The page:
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10/13/2000

ASHP Submits Comments on FDA's 'Concept Paper' on Compounding

 

 

14 August 2000 

Dockets Management Branch (HFA-305)
Food and Drug Administration
5630 Fishers Lane, Room 1061
Rockville, Maryland 20852 

Re: Docket No. 00N-1357

To Whom It May Concern:

The American Society of Health-System Pharmacists (ASHP) is pleased to respond to the Food and Drug Administration's (FDA) request for comments on the agency's Concept Paper on "Drug Products that Present Demonstrable Difficulties for Compounding Because of Reasons of Safety or Effectiveness." ASHP is the 30,000-member national professional association that represents pharmacists who practice in hospitals, health maintenance organizations, long-term care facilities, home care agencies, and other components of health care systems.

STERILE PRODUCTS

It clearly would not be in the public interest to ban pharmacist compounding of sterile products in organized health care settings, given the decades-long constructive experience of hospital pharmacists serving patients by performing this function well. Hospital pharmacists in the United States have been providing centralized intravenous admixture compounding services since the early 1960s, when the concept was pioneered at the National Institutes of Health Clinical Center and other leading hospitals throughout the United States. Countless lives have been saved through this compounding by pharmacists.

In general, we think the FDA has come up with a good approach in dealing with pharmacist compounding of sterile products by recognizing that (1) there are risks associated with compounding sterile products, and (2) that risk can be managed successfully and effectively if pharmacists follow appropriate practice standards and procedures.

ASHP appreciates the FDA's extensive use in the preparation of its Concept Paper of ASHP practice standards, guidelines, Technical Assistance Bulletins and other research on this subject that has appeared over the years in the American Journal of Health-System Pharmacy. ASHP has demonstrated its serious commitment to keeping all its practice standards and guidelines up-to-date and reflective of current scientific knowledge and professional practice.

We have some concerns, however. Our first concern has to do with the categorization of all sterile products as demonstrably difficult to compound. Because there are differences in complexity of compounding individual drugs within drug categories, ASHP believes that Congress intended that the Department of Health and Human Services develop a list of individual drugs that present demonstrable difficulties in compounding, and not a complete category such as sterile. This is the approach that the FDA took in developing the other lists required by the pharmacy compounding section of the Federal Food, Drug, and Cosmetic Act (FFDCA). The development of requirements or criteria for making decisions on whether the preparation of sterile products reaches some threshold of safety is certainly appropriate, however, and the risk levels that are delineated in ASHP's guidelines and the USP Chapter 1206 serve that end better than categorizing all sterile products as difficult to compound.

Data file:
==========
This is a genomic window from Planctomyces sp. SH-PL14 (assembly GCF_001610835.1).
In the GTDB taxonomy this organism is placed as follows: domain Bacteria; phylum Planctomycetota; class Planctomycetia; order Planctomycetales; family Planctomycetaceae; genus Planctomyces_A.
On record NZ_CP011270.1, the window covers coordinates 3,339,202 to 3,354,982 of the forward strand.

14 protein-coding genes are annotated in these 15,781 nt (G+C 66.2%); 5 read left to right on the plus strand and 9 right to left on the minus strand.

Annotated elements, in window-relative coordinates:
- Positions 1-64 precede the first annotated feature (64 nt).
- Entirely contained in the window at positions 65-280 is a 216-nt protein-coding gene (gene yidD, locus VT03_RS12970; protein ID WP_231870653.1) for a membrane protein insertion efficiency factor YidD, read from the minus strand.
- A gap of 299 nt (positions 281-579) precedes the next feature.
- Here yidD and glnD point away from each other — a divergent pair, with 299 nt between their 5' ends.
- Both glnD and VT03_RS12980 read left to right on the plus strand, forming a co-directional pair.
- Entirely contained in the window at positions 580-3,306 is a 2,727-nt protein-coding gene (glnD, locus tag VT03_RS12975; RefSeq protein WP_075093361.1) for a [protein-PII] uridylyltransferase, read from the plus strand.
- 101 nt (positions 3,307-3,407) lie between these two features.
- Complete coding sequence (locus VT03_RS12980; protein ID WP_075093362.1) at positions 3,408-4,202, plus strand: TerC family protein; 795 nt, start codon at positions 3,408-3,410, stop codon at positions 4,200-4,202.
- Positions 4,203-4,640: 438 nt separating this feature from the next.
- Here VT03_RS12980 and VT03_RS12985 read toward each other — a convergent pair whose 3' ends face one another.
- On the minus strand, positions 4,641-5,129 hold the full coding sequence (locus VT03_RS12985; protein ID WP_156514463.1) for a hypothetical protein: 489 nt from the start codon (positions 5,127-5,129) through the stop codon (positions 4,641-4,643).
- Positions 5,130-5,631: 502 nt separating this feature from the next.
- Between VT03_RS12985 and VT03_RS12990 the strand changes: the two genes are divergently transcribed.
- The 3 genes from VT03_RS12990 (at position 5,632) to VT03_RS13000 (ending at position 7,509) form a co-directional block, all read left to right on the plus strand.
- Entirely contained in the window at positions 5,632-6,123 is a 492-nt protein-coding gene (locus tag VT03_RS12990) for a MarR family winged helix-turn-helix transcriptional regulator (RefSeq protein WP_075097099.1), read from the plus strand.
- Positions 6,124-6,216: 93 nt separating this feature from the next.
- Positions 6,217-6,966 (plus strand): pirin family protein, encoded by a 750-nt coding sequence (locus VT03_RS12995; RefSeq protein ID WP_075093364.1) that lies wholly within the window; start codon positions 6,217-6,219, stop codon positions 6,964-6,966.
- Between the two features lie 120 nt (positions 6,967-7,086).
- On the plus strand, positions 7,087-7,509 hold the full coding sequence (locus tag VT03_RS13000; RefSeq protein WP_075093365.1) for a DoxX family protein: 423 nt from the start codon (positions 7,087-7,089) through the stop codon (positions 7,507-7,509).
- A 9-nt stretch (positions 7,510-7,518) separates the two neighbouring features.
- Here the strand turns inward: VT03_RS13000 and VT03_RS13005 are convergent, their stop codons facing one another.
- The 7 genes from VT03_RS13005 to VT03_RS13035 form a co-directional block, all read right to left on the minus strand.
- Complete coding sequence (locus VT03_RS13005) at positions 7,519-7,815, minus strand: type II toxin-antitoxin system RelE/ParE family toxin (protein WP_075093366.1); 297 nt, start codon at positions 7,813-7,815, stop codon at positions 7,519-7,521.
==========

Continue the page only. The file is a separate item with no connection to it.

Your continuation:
Another concern relates to the FDA's intentions regarding section 503A(f) of the Food, Drug, and Cosmetic Act, which states that "the term 'compounding' does not include mixing, reconstituting, or other such acts that are performed in accordance with directions contained in approved labeling provided by the product's manufacturer and other manufacturer directions consistent with that labeling."

We believe that the FDA's Concept Paper has not clearly differentiated between the actions noted in section 503A(f) of the Act and the commonly accepted professional understanding of compounding of sterile preparations. For example, in discussing the complexity of preparing sterile products, the agency says (page 7 of the Concept Paper): "Each time a pharmacist removes a sterile product from its original container or reconstitutes a sterile product, a risk of compromising the sterility of the product exists" (emphasis added). The use of the word "reconstitutes" in this context implies to us that the FDA intends to regulate reconstitution according to manufacturers' instructions as well as compounding. We believe that a determination that "reconstitution" consistent with product labeling is demonstrably difficult would be contrary to the intent of section 503A(f) of the Act. ASHP requests that the FDA correct this erroneous implication either by using a different term than "reconstitutes" in this context, or completely deleting any reference to reconstitution. We are heartened that an FDA spokesperson at the July 14 meeting of the Pharmacy Compounding Advisory Committee indicated that the agency would make this clarification.

We are pleased that the FDA is advocating that professional practice quality assurance standards must be applied to sterile product compounding. ASHP agrees with that philosophy, as reflected in our long history of developing applicable practice standards and fostering the application of those standards, in various articles published in our peer-reviewed, professional practice journal, and, as well, in educational programming and training featured at our conferences and training seminars.

However, if the FDA is suggesting that only "the standards in Chapter 1206 [of the USP], when applied to the compounding of any sterile drug product, would reasonably ensure the potency, purity, and quality of the drug product" (page 18 of the Concept Paper), we must object. As you know, in June ASHP issued its revised "Guidelines on Quality Assurance for Pharmacy-Prepared Sterile Products,"1 which updates a document originally created in 1993.2 ASHP believes that the FDA should strongly encourage state boards of pharmacy to base their oversight of sterile drug compounding on both Chapter 1206 of the USP, currently in the process of revision, and our newly-revised guideline for the compounding of all sterile products, as well as new scientific knowledge that may not have yet found its way into these documents.